A few hours ago, Michelle Bachelet, President of Chile, and Kristine Tompkins, CEO of Tompkins Conservation, signed landmark donation agreements establishing five new national parks and expanding three others. In total, 10 million acres, a Switzerland-sized area, enter the Chilean national parks system through this historic partnership. It's a big day.
Below the headlines lie personal stories from longtime team members, field volunteers, and backpackers of formative times in these marvelous landscapes, now protected for generations more to experience in similarly personal ways. Giving thanks to count myself among those shaped by these conservation projects, I dug up photos to share glimpses how one park has defined different chapters of my life during its path toward national park status.
"All of my changes were there": that Neil Young line comes to mind when I think about this place. Ten years ago, almost to the day, I first met Doug, Kris, and what would become Patagonia National Park. The people and the place weave together in this story from day one: I remember talks from Doug and images out plane windows, conversations with Kris and Patagonian winds in our faces. Stunning vistas charged with emotions and memories: this landscape is vast but not empty.
The only photos I could track down from this era come from Facebook, which back then only let you post low-res photos. Still, these images hint at the enchantment and boundless enthusiasm I remember experiencing, stepping into the vast possibilities of the Tompkins' enormous dream. For two weeks in January, I joined my father on a work trip focused on the Patagonia Sin Represas campaign, the historic, successful campaign to save two of Chile's largest rivers from hydroelectric dams. We met Doug in Pumalin, and then flew south to join Kris at Patagonia National Park. The sun-filled grasslands and scrambleable peaks ignited my imagination, and I wanted to stay forever.
2009 - 2010
Back in cold, dark Cambridge finishing college, I schemed of making my way back to glorious Patagonia. A traveling fellowship sent me off with money and some sense of purpose, in return for submitting occasional reports. When asked for a midyear report, I admitted to some evolution in my plans:
My job description here has morphed considerably since I wrote my proposal. Last winter, I set out a plan for enriching the environmental education opportunities in the future Patagonia National Park. Doug and Kris were eager to work with me, but suggested that my project needed rethinking. Since the park will not open to the public for close to ten years, developing an environmental education curriculum now did not seem like the most productive use of my time. Instead, Doug offered to take me on as his Field Assistant. Neither of us knew what this would entail, since the position had never existed before, but the goal was to provide me with a comprehensive understanding of the vision, organization, dynamics and practicalities of a large, complex conservation project. The Tompkins have created large wilderness conservation areas in northeastern Argentina, Argentine Patagonia, and Continental Chiloe in Chile, as well as the future Patagonia National Park; they have restored over a dozen farms and ranches to productivity as models of sustainable organic agriculture; they have waged numerous battles against industrial threats to wilderness areas, from salmon aquaculture to mega-dams. In short, there’s a lot to learn about down here!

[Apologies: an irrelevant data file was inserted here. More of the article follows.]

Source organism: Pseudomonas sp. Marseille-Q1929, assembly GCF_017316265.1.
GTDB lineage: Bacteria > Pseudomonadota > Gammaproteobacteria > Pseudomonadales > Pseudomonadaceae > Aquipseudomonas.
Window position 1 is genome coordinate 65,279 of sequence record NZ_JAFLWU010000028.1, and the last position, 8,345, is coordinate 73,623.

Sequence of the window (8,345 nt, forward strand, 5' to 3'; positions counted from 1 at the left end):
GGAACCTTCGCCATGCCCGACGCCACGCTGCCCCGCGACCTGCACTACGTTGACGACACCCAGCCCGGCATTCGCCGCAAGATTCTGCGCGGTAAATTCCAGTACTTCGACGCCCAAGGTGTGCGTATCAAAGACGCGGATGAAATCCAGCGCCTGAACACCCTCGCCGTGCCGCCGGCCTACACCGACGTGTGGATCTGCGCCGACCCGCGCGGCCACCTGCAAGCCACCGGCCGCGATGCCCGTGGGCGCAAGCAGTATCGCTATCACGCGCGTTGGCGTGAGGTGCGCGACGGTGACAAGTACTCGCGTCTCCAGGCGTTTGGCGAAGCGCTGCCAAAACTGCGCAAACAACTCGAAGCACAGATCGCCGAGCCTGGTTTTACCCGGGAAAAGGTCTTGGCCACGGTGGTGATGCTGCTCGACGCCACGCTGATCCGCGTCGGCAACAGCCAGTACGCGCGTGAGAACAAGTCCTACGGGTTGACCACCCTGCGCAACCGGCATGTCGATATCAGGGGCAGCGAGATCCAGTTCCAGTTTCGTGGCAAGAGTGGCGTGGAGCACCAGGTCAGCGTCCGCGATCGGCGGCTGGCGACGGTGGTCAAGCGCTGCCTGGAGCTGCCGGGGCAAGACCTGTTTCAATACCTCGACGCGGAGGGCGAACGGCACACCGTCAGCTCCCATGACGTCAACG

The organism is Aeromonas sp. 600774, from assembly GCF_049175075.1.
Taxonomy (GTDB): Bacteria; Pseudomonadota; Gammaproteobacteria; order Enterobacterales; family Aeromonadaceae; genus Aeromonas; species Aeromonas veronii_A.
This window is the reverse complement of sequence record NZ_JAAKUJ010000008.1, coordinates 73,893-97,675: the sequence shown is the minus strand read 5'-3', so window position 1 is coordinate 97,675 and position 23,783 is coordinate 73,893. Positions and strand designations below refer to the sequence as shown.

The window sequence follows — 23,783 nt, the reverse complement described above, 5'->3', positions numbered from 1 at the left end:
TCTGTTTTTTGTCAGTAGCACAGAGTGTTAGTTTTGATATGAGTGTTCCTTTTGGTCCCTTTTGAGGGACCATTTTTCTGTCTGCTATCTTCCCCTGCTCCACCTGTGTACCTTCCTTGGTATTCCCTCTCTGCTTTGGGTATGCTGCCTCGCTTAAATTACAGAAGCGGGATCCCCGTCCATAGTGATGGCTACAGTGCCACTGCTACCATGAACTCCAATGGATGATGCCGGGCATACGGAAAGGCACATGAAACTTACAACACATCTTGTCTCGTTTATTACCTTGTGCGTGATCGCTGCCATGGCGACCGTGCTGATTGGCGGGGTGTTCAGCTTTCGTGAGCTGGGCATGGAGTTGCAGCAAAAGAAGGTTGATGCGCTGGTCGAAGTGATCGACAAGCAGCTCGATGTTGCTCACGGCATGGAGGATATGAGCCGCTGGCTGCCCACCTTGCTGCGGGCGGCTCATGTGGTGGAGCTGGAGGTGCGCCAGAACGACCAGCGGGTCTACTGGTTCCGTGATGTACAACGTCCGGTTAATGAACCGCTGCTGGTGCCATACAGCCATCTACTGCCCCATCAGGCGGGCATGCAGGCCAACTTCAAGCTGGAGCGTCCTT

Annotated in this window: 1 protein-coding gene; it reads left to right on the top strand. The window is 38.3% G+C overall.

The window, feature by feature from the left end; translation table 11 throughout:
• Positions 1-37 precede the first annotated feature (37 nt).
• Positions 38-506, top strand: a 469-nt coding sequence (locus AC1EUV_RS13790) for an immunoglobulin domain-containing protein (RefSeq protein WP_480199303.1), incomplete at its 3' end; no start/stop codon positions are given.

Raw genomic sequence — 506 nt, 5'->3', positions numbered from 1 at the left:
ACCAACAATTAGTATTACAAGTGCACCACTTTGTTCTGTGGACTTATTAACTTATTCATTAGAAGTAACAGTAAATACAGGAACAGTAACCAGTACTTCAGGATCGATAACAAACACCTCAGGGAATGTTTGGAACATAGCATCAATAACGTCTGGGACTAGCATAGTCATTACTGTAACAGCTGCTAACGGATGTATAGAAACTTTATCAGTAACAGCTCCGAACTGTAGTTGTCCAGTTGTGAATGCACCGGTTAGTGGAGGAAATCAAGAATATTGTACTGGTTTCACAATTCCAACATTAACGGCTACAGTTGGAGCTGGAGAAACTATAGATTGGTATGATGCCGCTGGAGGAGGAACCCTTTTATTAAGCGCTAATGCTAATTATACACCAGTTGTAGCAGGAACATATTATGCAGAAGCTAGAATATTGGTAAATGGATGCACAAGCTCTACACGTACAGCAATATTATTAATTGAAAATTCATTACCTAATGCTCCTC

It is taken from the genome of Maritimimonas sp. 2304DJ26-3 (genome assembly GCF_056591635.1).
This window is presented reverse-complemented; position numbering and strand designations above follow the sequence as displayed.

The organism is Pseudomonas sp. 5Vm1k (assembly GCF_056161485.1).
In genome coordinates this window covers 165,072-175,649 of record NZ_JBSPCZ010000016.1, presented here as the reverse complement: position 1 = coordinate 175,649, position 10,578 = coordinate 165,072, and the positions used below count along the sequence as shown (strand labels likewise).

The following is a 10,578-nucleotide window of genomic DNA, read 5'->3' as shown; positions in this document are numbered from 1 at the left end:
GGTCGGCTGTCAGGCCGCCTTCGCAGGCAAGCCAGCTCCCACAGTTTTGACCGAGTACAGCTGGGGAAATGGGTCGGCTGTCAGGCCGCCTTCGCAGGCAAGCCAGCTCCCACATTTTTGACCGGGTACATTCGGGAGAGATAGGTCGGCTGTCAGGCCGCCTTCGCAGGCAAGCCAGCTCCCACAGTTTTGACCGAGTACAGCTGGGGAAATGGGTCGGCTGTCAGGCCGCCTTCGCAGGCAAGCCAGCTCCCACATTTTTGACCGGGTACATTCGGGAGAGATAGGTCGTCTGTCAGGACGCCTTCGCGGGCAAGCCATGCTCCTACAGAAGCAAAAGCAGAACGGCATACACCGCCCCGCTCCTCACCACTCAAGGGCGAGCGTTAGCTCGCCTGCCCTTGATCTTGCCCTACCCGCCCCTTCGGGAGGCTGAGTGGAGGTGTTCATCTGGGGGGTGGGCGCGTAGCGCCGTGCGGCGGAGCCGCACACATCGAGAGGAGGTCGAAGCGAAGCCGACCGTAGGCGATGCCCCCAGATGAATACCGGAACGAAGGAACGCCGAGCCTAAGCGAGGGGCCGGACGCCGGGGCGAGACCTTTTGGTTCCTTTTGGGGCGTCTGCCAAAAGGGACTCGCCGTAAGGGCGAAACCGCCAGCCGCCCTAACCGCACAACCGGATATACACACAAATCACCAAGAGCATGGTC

2011 - 2014
Patagonia had sunk its talons into me. What I imagined as a one-year traveling experience morphed into five beautiful and varied years with Tompkins Conservation. Each year, I begged for more months at Patagonia National Park (instead of working out of the US office in San Francisco).
Four summer seasons, living and working at the park headquarters, offered time to stumble on seasonal ponds and bleached skeletons, walk trail-less valleys with friends new and old, and make my own mental map of how the landscape fit together. Working for Tompkins Conservation opened doors to seeing the park from many angles, from the work of trail building to community gatherings.
Alongside, much to chew over and grow from. Stepping into my first real job. Navigating my place as a foreigner in Chile. Grappling with divergent conceptions of Patagonia's history. Balancing the pull to walk outside with the drive to work inside. The simple joy I first sensed in this landscape faded into a more layered relationship with the complexities of the place.
2015 - 2016
Leaving for grad school, I declared my Patagonia story over, then learned it isn't that simple. On December 8, 2015, Doug passed away in a kayaking accident. Over the next months, I returned to Patagonia National Park, and re-opened the question of what role this place might have in my life going forward.
Chulengo is my attempt, in some way, to share the vitality, optimism, and expansiveness that Patagonia National Park has given me. I'm so grateful: for all of you who have joined us in this thanksgiving, for the continued determination of the Tompkins Conservation team, for wild and rewilding places, and for the wildness within each of us.